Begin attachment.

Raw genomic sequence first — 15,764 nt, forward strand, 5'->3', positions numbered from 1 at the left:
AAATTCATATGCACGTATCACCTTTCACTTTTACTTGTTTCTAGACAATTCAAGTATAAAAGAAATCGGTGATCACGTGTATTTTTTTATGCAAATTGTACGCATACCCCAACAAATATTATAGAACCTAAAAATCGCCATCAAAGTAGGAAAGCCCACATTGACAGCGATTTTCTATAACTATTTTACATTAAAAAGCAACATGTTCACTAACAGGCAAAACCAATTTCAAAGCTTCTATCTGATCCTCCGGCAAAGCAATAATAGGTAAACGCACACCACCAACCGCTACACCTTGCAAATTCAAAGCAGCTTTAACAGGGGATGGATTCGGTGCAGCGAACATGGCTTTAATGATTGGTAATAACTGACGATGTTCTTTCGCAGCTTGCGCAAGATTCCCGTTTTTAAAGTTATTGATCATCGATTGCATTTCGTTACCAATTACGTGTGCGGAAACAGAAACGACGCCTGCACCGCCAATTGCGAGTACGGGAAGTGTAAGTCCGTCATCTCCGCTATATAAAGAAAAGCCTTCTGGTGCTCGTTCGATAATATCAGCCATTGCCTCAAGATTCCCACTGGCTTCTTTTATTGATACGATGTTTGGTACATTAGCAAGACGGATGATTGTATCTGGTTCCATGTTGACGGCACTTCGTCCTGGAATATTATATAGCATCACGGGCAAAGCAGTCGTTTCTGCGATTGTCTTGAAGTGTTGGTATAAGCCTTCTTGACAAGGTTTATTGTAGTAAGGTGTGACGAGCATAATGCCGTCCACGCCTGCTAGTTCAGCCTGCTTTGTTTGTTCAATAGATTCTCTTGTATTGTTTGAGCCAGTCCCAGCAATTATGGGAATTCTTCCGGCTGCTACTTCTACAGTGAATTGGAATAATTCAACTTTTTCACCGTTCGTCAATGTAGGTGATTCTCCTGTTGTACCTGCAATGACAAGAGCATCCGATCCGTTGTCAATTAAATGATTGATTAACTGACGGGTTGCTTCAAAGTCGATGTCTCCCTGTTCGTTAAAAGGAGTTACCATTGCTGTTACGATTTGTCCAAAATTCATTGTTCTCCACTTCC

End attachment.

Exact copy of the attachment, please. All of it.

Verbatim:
Raw genomic sequence first — 15,764 nt, forward strand, 5'->3', positions numbered from 1 at the left:
AAATTCATATGCACGTATCACCTTTCACTTTTACTTGTTTCTAGACAATTCAAGTATAAAAGAAATCGGTGATCACGTGTATTTTTTTATGCAAATTGTACGCATACCCCAACAAATATTATAGAACCTAAAAATCGCCATCAAAGTAGGAAAGCCCACATTGACAGCGATTTTCTATAACTATTTTACATTAAAAAGCAACATGTTCACTAACAGGCAAAACCAATTTCAAAGCTTCTATCTGATCCTCCGGCAAAGCAATAATAGGTAAACGCACACCACCAACCGCTACACCTTGCAAATTCAAAGCAGCTTTAACAGGGGATGGATTCGGTGCAGCGAACATGGCTTTAATGATTGGTAATAACTGACGATGTTCTTTCGCAGCTTGCGCAAGATTCCCGTTTTTAAAGTTATTGATCATCGATTGCATTTCGTTACCAATTACGTGTGCGGAAACAGAAACGACGCCTGCACCGCCAATTGCGAGTACGGGAAGTGTAAGTCCGTCATCTCCGCTATATAAAGAAAAGCCTTCTGGTGCTCGTTCGATAATATCAGCCATTGCCTCAAGATTCCCACTGGCTTCTTTTATTGATACGATGTTTGGTACATTAGCAAGACGGATGATTGTATCTGGTTCCATGTTGACGGCACTTCGTCCTGGAATATTATATAGCATCACGGGCAAAGCAGTCGTTTCTGCGATTGTCTTGAAGTGTTGGTATAAGCCTTCTTGACAAGGTTTATTGTAGTAAGGTGTGACGAGCATAATGCCGTCCACGCCTGCTAGTTCAGCCTGCTTTGTTTGTTCAATAGATTCTCTTGTATTGTTTGAGCCAGTCCCAGCAATTATGGGAATTCTTCCGGCTGCTACTTCTACAGTGAATTGGAATAATTCAACTTTTTCACCGTTCGTCAATGTAGGTGATTCTCCTGTTGTACCTGCAATGACAAGAGCATCCGATCCGTTGTCAATTAAATGATTGATTAACTGACGGGTTGCTTCAAAGTCGATGTCTCCCTGTTCGTTAAAAGGAGTTACCATTGCTGTTACGATTTGTCCAAAATTCATTGTTCTCCACTTCC